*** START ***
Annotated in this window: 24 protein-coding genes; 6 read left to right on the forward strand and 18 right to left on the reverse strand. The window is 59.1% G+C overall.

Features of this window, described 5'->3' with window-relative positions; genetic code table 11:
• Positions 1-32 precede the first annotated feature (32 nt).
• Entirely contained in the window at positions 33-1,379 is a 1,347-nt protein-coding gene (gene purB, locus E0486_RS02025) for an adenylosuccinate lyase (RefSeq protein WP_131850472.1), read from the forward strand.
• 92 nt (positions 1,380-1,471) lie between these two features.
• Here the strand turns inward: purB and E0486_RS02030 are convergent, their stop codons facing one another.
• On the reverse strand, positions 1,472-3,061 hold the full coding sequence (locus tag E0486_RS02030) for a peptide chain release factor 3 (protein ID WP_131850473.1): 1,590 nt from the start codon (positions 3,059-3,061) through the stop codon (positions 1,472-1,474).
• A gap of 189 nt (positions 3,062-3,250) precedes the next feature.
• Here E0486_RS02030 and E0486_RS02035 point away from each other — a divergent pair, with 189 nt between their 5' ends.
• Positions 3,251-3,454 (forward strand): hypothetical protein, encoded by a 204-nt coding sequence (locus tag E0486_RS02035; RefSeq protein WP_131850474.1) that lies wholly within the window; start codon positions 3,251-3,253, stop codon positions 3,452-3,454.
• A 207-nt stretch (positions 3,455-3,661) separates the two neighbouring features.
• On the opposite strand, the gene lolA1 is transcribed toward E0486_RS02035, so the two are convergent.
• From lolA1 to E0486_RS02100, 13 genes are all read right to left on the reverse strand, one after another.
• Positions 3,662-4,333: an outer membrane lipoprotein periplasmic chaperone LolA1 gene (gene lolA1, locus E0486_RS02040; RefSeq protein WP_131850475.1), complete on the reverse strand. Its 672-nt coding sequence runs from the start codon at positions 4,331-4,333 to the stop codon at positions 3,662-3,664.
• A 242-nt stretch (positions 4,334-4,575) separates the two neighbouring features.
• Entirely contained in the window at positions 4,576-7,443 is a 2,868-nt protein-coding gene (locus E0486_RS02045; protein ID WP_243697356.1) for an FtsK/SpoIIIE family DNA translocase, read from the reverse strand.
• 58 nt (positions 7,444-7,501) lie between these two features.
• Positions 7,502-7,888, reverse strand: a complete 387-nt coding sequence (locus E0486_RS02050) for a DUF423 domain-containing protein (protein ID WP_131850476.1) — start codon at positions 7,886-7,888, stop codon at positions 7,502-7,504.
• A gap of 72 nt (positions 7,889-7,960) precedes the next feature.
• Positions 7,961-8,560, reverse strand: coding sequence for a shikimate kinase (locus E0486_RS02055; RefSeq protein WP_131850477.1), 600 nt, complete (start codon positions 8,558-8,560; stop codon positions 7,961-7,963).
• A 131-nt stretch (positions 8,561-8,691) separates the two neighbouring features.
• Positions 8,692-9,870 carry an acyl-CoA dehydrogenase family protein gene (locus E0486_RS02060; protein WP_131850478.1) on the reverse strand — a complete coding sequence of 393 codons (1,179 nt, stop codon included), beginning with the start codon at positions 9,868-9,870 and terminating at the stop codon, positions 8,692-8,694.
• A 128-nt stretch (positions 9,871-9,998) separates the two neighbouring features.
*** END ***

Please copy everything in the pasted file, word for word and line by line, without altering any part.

Annotated in this window: 24 protein-coding genes; 6 read left to right on the forward strand and 18 right to left on the reverse strand. The window is 59.1% G+C overall.

Features of this window, described 5'->3' with window-relative positions; genetic code table 11:
• Positions 1-32 precede the first annotated feature (32 nt).
• Entirely contained in the window at positions 33-1,379 is a 1,347-nt protein-coding gene (gene purB, locus E0486_RS02025) for an adenylosuccinate lyase (RefSeq protein WP_131850472.1), read from the forward strand.
• 92 nt (positions 1,380-1,471) lie between these two features.
• Here the strand turns inward: purB and E0486_RS02030 are convergent, their stop codons facing one another.
• On the reverse strand, positions 1,472-3,061 hold the full coding sequence (locus tag E0486_RS02030) for a peptide chain release factor 3 (protein ID WP_131850473.1): 1,590 nt from the start codon (positions 3,059-3,061) through the stop codon (positions 1,472-1,474).
• A gap of 189 nt (positions 3,062-3,250) precedes the next feature.
• Here E0486_RS02030 and E0486_RS02035 point away from each other — a divergent pair, with 189 nt between their 5' ends.
• Positions 3,251-3,454 (forward strand): hypothetical protein, encoded by a 204-nt coding sequence (locus tag E0486_RS02035; RefSeq protein WP_131850474.1) that lies wholly within the window; start codon positions 3,251-3,253, stop codon positions 3,452-3,454.
• A 207-nt stretch (positions 3,455-3,661) separates the two neighbouring features.
• On the opposite strand, the gene lolA1 is transcribed toward E0486_RS02035, so the two are convergent.
• From lolA1 to E0486_RS02100, 13 genes are all read right to left on the reverse strand, one after another.
• Positions 3,662-4,333: an outer membrane lipoprotein periplasmic chaperone LolA1 gene (gene lolA1, locus E0486_RS02040; RefSeq protein WP_131850475.1), complete on the reverse strand. Its 672-nt coding sequence runs from the start codon at positions 4,331-4,333 to the stop codon at positions 3,662-3,664.
• A 242-nt stretch (positions 4,334-4,575) separates the two neighbouring features.
• Entirely contained in the window at positions 4,576-7,443 is a 2,868-nt protein-coding gene (locus E0486_RS02045; protein ID WP_243697356.1) for an FtsK/SpoIIIE family DNA translocase, read from the reverse strand.
• 58 nt (positions 7,444-7,501) lie between these two features.
• Positions 7,502-7,888, reverse strand: a complete 387-nt coding sequence (locus E0486_RS02050) for a DUF423 domain-containing protein (protein ID WP_131850476.1) — start codon at positions 7,886-7,888, stop codon at positions 7,502-7,504.
• A gap of 72 nt (positions 7,889-7,960) precedes the next feature.
• Positions 7,961-8,560, reverse strand: coding sequence for a shikimate kinase (locus E0486_RS02055; RefSeq protein WP_131850477.1), 600 nt, complete (start codon positions 8,558-8,560; stop codon positions 7,961-7,963).
• A 131-nt stretch (positions 8,561-8,691) separates the two neighbouring features.
• Positions 8,692-9,870 carry an acyl-CoA dehydrogenase family protein gene (locus E0486_RS02060; protein WP_131850478.1) on the reverse strand — a complete coding sequence of 393 codons (1,179 nt, stop codon included), beginning with the start codon at positions 9,868-9,870 and terminating at the stop codon, positions 8,692-8,694.
• A 128-nt stretch (positions 9,871-9,998) separates the two neighbouring features.